I’ve run into an issue with my landscape material in my ray-tracing enabled UE4 project.
I’ve got a master landscape setup using blending modes, which I’ve used in a previous version of Unreal with no issues.
For some reason when I enable tessellation and add height to the displacement, it causes inaccurate shadows to appear on my landscape. No matter where a light gets placed the shadows stay exactly where they are at the same darkness.
Anyone have any idea why this is happening? I’ve tried quite a few things to fix but haven’t been able to figure this one out.
With tessellation and displacement
No tessellation or displacement
Material Function Setup (RDA Texture)
I’m not sure which Ray Tracing setting causes this issue, but I found that if I force all ray tracing effects on and then back off that it fixes the shadowing.
I finally figured out the exact setting that controls the behavior of these shadows. I went through almost all the raytracing console commands and finally stumbled upon r.RayTacing.NormalBias. After playing with this I found that increasing the value produced more accurate shadows (a setting of around 20 produced what I needed). Now that I knew what command controlled this feature I found a post slightly describing it here:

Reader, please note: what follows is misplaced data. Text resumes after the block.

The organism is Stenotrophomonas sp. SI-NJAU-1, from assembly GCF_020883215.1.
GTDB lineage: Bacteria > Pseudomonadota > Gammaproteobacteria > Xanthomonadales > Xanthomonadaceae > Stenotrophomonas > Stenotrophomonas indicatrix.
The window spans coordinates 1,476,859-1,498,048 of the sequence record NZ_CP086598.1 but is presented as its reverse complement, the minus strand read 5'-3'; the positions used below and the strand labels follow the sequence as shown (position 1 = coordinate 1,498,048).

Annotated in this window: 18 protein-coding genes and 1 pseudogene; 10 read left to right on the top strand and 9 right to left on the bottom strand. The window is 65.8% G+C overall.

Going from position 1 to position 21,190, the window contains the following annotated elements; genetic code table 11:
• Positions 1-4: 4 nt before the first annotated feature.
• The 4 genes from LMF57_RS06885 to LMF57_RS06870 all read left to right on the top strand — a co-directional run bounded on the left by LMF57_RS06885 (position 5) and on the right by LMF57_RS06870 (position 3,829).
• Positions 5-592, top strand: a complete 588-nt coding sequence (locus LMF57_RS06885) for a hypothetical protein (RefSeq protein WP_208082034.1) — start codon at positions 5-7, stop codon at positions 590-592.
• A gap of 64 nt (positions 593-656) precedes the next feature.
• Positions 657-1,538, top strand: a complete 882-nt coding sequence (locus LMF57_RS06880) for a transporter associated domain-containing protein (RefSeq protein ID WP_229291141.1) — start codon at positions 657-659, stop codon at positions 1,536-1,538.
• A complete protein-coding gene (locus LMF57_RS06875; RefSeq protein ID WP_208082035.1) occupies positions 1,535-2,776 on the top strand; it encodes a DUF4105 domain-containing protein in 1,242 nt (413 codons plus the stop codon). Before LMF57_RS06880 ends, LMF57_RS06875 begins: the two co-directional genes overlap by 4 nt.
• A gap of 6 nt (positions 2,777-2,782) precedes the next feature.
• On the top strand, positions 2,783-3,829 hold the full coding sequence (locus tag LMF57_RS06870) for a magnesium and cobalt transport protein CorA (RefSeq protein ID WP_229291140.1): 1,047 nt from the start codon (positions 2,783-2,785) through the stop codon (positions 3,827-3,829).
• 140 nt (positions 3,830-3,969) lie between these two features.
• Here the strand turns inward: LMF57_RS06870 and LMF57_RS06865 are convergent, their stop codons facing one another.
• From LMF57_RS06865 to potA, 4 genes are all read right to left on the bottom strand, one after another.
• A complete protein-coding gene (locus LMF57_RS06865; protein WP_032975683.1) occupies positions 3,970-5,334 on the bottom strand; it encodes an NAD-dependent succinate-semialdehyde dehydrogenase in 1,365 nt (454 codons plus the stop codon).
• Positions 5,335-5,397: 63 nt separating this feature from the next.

It seems the default value is 0.1, so I’m not sure if changing this to something with such extreme difference has a drastically negative effect on performance or causes issues elsewhere.
This actually isn’t a solution because this is disabling all ray tracing. Apparently my brain wasn’t working this day.
Hey! Have you fixed those incorrect shadows eventually?
Late answer, but googling led me here, and I figured it may lead others here too.
Your tessellation is moving the final location that the pixels of the terrain land, in world space, up and down. But raytracing doesn’t do tessellation. It just uses the original shapes.
So when we try to cast a ray from one of those shifted pixel locations, if it went down into the ground from where the mesh was, it will immediately hit the mesh, and “self-shadow”. No light can get past the ground mesh to the shifted ground pixel.
NormalBias is saying “for all raytracing casts, shift upwards along the normal by this amount”. So you’re just making all of the rays start higher up from where the tessellation pushed the ground down.
In my case,after I done the other things U told,I found I just set the light detail-Casecaded shadow maps-Dynamic shadow distance stationaryLight to 15000,then the shadow came.